A) This is most likely a manhole cover. They tend to have strong round borders and cooler centers.
B) This was the primary are we were trying to direct firefighters to get eyes on. The shape was irregular in appearance and was located close to the launch area.
C) My best guess for this line of heat signatures would be a line of boulders, rocks or gravel that retained the heat from the day. A lone spot in line C would be a concern to explore further but the thermal spots appeared to be orderly over an extended area and thus most probably not evidence of fire.
D) This appeared to be potentially a rock base for the bridge or erosion protection make of rock or boulders that retained heat from the sunlight.
In attempting to direct firefighters (arrow in above and below image) to point B the obstacles were:
A) We could not identify who was the subject in charge we were giving directions to. This led to us giving directions based on the general formation of the three-person group with no idea which direction the group was collectively facing.
B) The ground manpower continued walking while directions were being relayed over the radio. This caused a brief delay and the group has passed the point of concern.
At one point we managed to get the three person group substantially lost looking for the previous point labeled B.
The solution for this problem Would be for the leader on the ground to carry a flashlight and when asked, to point it at Firebird 1 so we could specifically identify the leader.
Next, once identified, it would have worked out better if the leader was directed to a point and stopped. For example, cross bridge and stop. Then the next directional assistance could be given.
Keep in mind that what I see in the thermal camera does not represent what is necessarily visually seen on the ground. What can appear as a hot thermal target, as in B, may not be visible to the human eye on the ground.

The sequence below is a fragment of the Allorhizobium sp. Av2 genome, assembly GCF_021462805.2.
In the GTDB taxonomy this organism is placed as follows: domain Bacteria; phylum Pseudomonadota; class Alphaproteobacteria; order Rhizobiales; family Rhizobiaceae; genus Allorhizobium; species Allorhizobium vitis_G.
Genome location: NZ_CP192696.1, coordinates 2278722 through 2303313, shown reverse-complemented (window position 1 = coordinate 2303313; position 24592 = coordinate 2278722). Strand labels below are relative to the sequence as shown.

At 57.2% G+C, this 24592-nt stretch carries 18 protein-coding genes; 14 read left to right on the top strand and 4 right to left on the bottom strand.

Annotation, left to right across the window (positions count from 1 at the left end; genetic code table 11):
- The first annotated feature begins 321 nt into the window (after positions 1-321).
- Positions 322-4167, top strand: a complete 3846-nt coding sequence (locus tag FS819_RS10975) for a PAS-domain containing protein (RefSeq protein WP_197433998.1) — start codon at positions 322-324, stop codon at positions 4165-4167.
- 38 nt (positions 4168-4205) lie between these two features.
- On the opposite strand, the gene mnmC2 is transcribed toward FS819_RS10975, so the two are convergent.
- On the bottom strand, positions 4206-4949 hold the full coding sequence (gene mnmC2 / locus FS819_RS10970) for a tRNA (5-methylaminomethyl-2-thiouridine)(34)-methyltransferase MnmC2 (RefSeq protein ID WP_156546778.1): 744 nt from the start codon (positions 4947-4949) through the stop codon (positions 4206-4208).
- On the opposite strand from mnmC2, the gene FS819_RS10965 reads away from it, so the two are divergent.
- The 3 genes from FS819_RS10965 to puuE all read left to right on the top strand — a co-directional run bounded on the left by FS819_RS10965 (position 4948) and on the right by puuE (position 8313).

So what we are left with is a desire for me to navigate manpower, at times, to a target they can’t visually see.
If target B had been a thermal event generated by fire the chances were higher it would have been visible by firefighters.
Landing Zone identification was a success.
Prior to the event I flew a topographical survey and 3D map of the event location. I was able to identify potential best landing zones based on primary area to be covered in the event of an emergency. These concerns included a law enforcement mass casualty or active shooter event and a fire emergency.
The area labeled in the last picture with the arrow in the upper-right was the highest elevation as shown by the deep red color. Other high areas would have been the top of the school but I did not want to move equipment to the school roof if metal on the roof area caused compass issues with flight.
The area selected turned out to be an exceptional vantage point with the best flight reach.
Paul Eitel and I set up the LZ at the top of the hill. We ultimately had to tape off the part of the hill around the truck and LZ as firework spectators climbed the hill to watch fireworks from a point near us.
A major pat on the back goes to Paul for his professional assistance and managing the radio and communications as I flew.
From the established LZ I was able to fly out passed the fireworks launch area and out over Rogers Road to be prepared to monitor traffic as the Police Department had requested at the event planning meeting.
What Could Have Gone Better:
Without a doubt the primary lesson learned from the event is we need a better process to coordinate with ground manpower to find a specific thermal point that may or may not be visible. But based on this experience I now feel confident on how we could overcome this next time.
The flight video will help you to visualize the thermal cloud points I mentioned in the infrared section and you will also get to see some cool fireworks.
Recommendations From Flight:
Work with command to develop standardized ground direction procedure with directions provided from Firebird 1.